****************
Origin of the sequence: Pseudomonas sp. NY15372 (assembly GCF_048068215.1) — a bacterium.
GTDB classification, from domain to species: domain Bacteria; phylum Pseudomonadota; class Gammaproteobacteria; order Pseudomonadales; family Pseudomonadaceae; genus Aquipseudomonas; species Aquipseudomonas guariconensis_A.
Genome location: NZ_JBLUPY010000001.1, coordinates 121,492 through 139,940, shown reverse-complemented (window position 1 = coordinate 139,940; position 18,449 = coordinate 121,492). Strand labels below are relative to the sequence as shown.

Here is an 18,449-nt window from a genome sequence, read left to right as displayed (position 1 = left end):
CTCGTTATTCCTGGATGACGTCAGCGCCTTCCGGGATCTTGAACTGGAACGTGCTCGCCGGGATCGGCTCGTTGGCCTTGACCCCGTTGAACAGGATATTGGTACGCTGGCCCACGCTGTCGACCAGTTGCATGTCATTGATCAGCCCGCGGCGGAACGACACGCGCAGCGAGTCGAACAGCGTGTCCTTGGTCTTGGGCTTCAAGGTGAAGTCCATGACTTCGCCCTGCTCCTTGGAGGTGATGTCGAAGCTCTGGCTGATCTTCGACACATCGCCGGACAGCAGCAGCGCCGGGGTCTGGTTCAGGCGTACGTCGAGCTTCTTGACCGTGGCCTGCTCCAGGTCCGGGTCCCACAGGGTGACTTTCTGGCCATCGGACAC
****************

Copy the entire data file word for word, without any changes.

Origin of the sequence: Pseudomonas sp. NY15372 (assembly GCF_048068215.1) — a bacterium.
GTDB classification, from domain to species: domain Bacteria; phylum Pseudomonadota; class Gammaproteobacteria; order Pseudomonadales; family Pseudomonadaceae; genus Aquipseudomonas; species Aquipseudomonas guariconensis_A.
Genome location: NZ_JBLUPY010000001.1, coordinates 121,492 through 139,940, shown reverse-complemented (window position 1 = coordinate 139,940; position 18,449 = coordinate 121,492). Strand labels below are relative to the sequence as shown.

Here is an 18,449-nt window from a genome sequence, read left to right as displayed (position 1 = left end):
CTCGTTATTCCTGGATGACGTCAGCGCCTTCCGGGATCTTGAACTGGAACGTGCTCGCCGGGATCGGCTCGTTGGCCTTGACCCCGTTGAACAGGATATTGGTACGCTGGCCCACGCTGTCGACCAGTTGCATGTCATTGATCAGCCCGCGGCGGAACGACACGCGCAGCGAGTCGAACAGCGTGTCCTTGGTCTTGGGCTTCAAGGTGAAGTCCATGACTTCGCCCTGCTCCTTGGAGGTGATGTCGAAGCTCTGGCTGATCTTCGACACATCGCCGGACAGCAGCAGCGCCGGGGTCTGGTTCAGGCGTACGTCGAGCTTCTTGACCGTGGCCTGCTCCAGGTCCGGGTCCCACAGGGTGACTTTCTGGCCATCGGACAC